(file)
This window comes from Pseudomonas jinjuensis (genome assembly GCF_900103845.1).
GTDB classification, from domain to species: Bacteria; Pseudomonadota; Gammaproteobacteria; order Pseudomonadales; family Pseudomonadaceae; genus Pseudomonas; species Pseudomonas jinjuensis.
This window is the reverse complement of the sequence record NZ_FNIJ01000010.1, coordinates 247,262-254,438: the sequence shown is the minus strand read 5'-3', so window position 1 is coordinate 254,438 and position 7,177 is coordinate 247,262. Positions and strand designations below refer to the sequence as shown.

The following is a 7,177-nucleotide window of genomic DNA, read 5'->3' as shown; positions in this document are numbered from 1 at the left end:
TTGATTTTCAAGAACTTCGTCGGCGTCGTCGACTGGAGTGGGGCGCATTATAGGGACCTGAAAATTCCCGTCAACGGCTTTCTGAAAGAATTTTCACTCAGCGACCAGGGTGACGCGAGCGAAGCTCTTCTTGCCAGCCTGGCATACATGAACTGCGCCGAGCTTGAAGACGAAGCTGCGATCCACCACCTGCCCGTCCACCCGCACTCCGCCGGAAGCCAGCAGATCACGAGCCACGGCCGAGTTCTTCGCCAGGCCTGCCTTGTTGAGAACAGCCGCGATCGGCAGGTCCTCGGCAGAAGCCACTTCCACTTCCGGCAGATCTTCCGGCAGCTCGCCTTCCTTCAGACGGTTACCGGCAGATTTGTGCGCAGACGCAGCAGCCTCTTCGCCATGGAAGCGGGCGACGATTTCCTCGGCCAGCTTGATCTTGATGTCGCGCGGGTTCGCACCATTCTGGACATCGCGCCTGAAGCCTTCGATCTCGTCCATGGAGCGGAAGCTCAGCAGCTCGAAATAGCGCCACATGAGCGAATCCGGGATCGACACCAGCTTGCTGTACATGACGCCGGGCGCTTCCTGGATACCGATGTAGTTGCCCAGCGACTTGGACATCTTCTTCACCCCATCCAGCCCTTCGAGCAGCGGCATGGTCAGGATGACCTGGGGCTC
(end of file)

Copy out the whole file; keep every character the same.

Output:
This window comes from Pseudomonas jinjuensis (genome assembly GCF_900103845.1).
GTDB classification, from domain to species: Bacteria; Pseudomonadota; Gammaproteobacteria; order Pseudomonadales; family Pseudomonadaceae; genus Pseudomonas; species Pseudomonas jinjuensis.
This window is the reverse complement of the sequence record NZ_FNIJ01000010.1, coordinates 247,262-254,438: the sequence shown is the minus strand read 5'-3', so window position 1 is coordinate 254,438 and position 7,177 is coordinate 247,262. Positions and strand designations below refer to the sequence as shown.

The following is a 7,177-nucleotide window of genomic DNA, read 5'->3' as shown; positions in this document are numbered from 1 at the left end:
TTGATTTTCAAGAACTTCGTCGGCGTCGTCGACTGGAGTGGGGCGCATTATAGGGACCTGAAAATTCCCGTCAACGGCTTTCTGAAAGAATTTTCACTCAGCGACCAGGGTGACGCGAGCGAAGCTCTTCTTGCCAGCCTGGCATACATGAACTGCGCCGAGCTTGAAGACGAAGCTGCGATCCACCACCTGCCCGTCCACCCGCACTCCGCCGGAAGCCAGCAGATCACGAGCCACGGCCGAGTTCTTCGCCAGGCCTGCCTTGTTGAGAACAGCCGCGATCGGCAGGTCCTCGGCAGAAGCCACTTCCACTTCCGGCAGATCTTCCGGCAGCTCGCCTTCCTTCAGACGGTTACCGGCAGATTTGTGCGCAGACGCAGCAGCCTCTTCGCCATGGAAGCGGGCGACGATTTCCTCGGCCAGCTTGATCTTGATGTCGCGCGGGTTCGCACCATTCTGGACATCGCGCCTGAAGCCTTCGATCTCGTCCATGGAGCGGAAGCTCAGCAGCTCGAAATAGCGCCACATGAGCGAATCCGGGATCGACACCAGCTTGCTGTACATGACGCCGGGCGCTTCCTGGATACCGATGTAGTTGCCCAGCGACTTGGACATCTTCTTCACCCCATCCAGCCCTTCGAGCAGCGGCATGGTCAGGATGACCTGGGGCTC